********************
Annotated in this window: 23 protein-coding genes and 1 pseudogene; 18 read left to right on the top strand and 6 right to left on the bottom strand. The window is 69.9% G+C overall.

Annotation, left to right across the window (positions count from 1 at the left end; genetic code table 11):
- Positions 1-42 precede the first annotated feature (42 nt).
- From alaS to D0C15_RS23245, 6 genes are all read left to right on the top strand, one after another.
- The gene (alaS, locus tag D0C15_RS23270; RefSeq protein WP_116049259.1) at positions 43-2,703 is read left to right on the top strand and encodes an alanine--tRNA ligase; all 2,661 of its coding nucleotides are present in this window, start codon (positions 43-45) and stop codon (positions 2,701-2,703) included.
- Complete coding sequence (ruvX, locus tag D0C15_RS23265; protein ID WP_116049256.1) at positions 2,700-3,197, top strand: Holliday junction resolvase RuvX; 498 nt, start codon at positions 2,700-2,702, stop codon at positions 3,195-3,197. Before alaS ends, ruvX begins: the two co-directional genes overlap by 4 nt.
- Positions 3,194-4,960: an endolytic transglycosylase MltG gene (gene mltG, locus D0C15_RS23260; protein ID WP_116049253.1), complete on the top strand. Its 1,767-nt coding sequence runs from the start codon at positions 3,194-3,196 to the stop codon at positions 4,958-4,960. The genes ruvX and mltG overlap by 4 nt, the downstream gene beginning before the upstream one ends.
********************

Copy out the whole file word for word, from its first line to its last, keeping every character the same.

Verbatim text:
Annotated in this window: 23 protein-coding genes and 1 pseudogene; 18 read left to right on the top strand and 6 right to left on the bottom strand. The window is 69.9% G+C overall.

Annotation, left to right across the window (positions count from 1 at the left end; genetic code table 11):
- Positions 1-42 precede the first annotated feature (42 nt).
- From alaS to D0C15_RS23245, 6 genes are all read left to right on the top strand, one after another.
- The gene (alaS, locus tag D0C15_RS23270; RefSeq protein WP_116049259.1) at positions 43-2,703 is read left to right on the top strand and encodes an alanine--tRNA ligase; all 2,661 of its coding nucleotides are present in this window, start codon (positions 43-45) and stop codon (positions 2,701-2,703) included.
- Complete coding sequence (ruvX, locus tag D0C15_RS23265; protein ID WP_116049256.1) at positions 2,700-3,197, top strand: Holliday junction resolvase RuvX; 498 nt, start codon at positions 2,700-2,702, stop codon at positions 3,195-3,197. Before alaS ends, ruvX begins: the two co-directional genes overlap by 4 nt.
- Positions 3,194-4,960: an endolytic transglycosylase MltG gene (gene mltG, locus D0C15_RS23260; protein ID WP_116049253.1), complete on the top strand. Its 1,767-nt coding sequence runs from the start codon at positions 3,194-3,196 to the stop codon at positions 4,958-4,960. The genes ruvX and mltG overlap by 4 nt, the downstream gene beginning before the upstream one ends.